I was neither an educator nor a social worker. But I chose Teach For Nepal to commit two years of my life. Of course, there is one big reason behind it that calls my individual social responsibility. However, I cannot deny that there were my own secret agendas working behind the scene as well.
I have learned the value of life and authenticity from my family. The way my parents rose from the ground to the heights of their own has always inspired me. They have worked extremely hard to give their children what they needed and even more. Although they didn’t have access to quality education, they understood its importance. That is why, even during the times of economic downturn, they didn’t settle for less. All of their children went to boarding schools and had a good childhood. They paid all the bills and never complained. They went through the ups and the downs- yet never sighed. They believed in their sweat, in their hard work and in their dreams that they have woven for us. I have seen them struggle and work hard to reach where they are right now. Yet they haven’t forgotten their grounds. I have inherited the same values, beliefs and passion and chose a sane way of demonstrating them.
I, being the third child, have always been looked upon as a fragile kid. I was brought up in a safe environment without obstacles and troubles. My parents have been more protective and caring in my case than in those of my siblings. Both of my sisters became independent at a very young age. But they feared their “kanchi chori” might not be able to face the challenges that life offered. They feared disappointment and hardship might taint my positive self image and desire to succeed. They feared their fragile kid might get kicked and broken. My mom used to say I have a weak heart. But not anymore. Thank you, Teach for Nepal!
“What if your first job was to change the nation?”
“What if I made my parents believe their daughter was strong enough?”
“What if I could prove that I too have a strong heart?”
“What if I could change myself, my parents’ thought and the nation simultaneously?”
And henceforth, my journey started.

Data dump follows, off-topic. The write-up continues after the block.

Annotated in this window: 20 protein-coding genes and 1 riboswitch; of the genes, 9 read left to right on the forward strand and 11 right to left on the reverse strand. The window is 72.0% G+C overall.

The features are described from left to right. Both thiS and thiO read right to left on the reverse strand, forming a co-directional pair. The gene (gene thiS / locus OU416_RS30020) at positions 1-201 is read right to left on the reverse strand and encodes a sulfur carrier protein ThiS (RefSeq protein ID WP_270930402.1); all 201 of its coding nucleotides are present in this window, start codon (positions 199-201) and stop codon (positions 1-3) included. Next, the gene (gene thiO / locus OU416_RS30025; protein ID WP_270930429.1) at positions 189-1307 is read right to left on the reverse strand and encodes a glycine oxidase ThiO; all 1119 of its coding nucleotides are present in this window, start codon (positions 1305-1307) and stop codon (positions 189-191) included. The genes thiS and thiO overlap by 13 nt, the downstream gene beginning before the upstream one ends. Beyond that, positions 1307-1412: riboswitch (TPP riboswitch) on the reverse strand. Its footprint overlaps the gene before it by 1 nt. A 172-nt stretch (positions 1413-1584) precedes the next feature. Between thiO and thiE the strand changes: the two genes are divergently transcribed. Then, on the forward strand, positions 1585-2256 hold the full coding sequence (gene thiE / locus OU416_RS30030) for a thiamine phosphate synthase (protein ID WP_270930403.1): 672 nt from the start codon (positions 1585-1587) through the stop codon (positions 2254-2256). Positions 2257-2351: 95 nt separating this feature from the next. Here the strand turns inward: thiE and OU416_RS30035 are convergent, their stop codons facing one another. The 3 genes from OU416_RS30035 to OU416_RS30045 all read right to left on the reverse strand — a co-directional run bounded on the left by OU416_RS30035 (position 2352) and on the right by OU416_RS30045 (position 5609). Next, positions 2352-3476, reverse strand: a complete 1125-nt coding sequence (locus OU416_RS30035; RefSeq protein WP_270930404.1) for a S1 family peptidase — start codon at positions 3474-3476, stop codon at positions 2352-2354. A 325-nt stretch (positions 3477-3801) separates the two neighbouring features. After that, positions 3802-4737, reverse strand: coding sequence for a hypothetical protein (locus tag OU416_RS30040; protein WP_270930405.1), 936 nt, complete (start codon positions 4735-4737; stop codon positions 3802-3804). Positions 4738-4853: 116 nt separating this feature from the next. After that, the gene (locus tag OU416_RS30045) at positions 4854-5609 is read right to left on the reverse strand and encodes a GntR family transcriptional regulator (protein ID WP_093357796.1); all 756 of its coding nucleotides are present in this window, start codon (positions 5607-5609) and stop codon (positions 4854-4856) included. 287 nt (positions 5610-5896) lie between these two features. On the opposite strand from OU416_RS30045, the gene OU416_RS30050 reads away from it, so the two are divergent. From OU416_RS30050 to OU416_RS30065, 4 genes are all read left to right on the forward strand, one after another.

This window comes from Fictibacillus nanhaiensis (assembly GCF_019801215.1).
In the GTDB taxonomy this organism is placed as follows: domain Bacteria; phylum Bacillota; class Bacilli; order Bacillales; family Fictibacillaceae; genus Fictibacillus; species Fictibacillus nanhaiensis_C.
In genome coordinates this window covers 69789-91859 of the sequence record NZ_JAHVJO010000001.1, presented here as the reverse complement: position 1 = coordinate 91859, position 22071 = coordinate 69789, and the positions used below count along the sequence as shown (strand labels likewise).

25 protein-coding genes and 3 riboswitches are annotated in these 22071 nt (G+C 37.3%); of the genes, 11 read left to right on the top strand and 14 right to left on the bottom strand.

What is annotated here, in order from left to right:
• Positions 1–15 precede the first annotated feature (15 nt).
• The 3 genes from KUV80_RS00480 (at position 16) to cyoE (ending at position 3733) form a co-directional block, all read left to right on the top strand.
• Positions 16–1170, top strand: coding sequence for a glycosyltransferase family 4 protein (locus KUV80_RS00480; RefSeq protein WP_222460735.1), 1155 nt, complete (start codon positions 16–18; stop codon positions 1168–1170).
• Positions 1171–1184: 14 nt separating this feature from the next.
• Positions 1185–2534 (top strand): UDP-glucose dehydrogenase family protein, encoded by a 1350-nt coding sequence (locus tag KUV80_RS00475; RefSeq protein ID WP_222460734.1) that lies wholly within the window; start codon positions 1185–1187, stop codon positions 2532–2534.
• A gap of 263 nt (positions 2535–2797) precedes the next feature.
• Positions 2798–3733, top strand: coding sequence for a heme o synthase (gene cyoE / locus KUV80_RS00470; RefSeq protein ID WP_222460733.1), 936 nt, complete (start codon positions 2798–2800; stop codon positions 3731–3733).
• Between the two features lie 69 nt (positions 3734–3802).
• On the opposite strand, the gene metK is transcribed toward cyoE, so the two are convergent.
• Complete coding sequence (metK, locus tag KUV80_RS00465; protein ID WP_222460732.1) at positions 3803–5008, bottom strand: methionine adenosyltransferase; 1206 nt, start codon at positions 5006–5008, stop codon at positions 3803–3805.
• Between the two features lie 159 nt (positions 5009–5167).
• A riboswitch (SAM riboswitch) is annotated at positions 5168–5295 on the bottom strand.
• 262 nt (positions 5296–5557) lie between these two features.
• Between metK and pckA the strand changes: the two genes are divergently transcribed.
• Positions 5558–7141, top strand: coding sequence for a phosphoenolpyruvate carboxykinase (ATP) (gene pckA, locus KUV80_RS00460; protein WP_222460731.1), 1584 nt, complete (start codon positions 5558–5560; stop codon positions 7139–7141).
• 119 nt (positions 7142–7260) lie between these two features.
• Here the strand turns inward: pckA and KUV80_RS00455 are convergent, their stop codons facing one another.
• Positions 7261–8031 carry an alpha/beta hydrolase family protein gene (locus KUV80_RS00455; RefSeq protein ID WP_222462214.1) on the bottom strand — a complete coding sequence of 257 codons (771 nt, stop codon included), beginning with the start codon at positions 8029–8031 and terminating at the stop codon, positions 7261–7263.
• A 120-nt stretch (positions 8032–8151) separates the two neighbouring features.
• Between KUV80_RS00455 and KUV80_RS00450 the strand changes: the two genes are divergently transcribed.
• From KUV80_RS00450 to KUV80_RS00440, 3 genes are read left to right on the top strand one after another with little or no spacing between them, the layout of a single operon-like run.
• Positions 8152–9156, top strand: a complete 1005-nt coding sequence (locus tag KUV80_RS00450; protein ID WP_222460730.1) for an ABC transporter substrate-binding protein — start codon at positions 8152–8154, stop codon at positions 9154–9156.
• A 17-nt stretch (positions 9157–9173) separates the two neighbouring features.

Someone with a weak heart found a way to reveal her secret strengths. Someone became the rainmaker in the desert in her own way. Someone got kicked but instead of breaking down, she grew stronger. Someone found place in the hearts of hundreds. Someone did not give up when things didn’t turned out as planned. Someone understood that change is slow but not impossible. Someone stood up against every odds and shone brighter than the stars. Someone made her way out from her comfortable room into that village, into that small room with multiple rat holes and into that even smaller tent. Someone took the courage to walk out of that damned door and change the numbers. And that someone is not just me but every TFN fellow.
Being a part of TFN was not a social work for me. It was an opportunity of a lifetime that I will always feel proud about. I can now see myself in the mirror and see a person worthy of my respect and admiration. This person smiling back at me definitely has a strong heart, stronger than before, stronger than my parents ever knew.
Someone asked me earlier, “So, how was your fellowship? Any better results?”
I replied, “I have to wait for my students’ SLC results to actually tell how my fellowship went.”
But today, as I sit down and look around, I know in my heart that my fellowship was more than successful. After all that I have experienced, how can it not be successful?
We did our best to spread the light in the lives of our students and the community we worked in and now we pass the strength and passion to the new members of TFN family.
Light always finds its way in and through the darkness and in our TFN, it is the light of love and knowledge that finds its way in the hearts of thousands of children.
Someone rightly said, “We build the road and the road builds us.”
I built my road in these two years and it built me.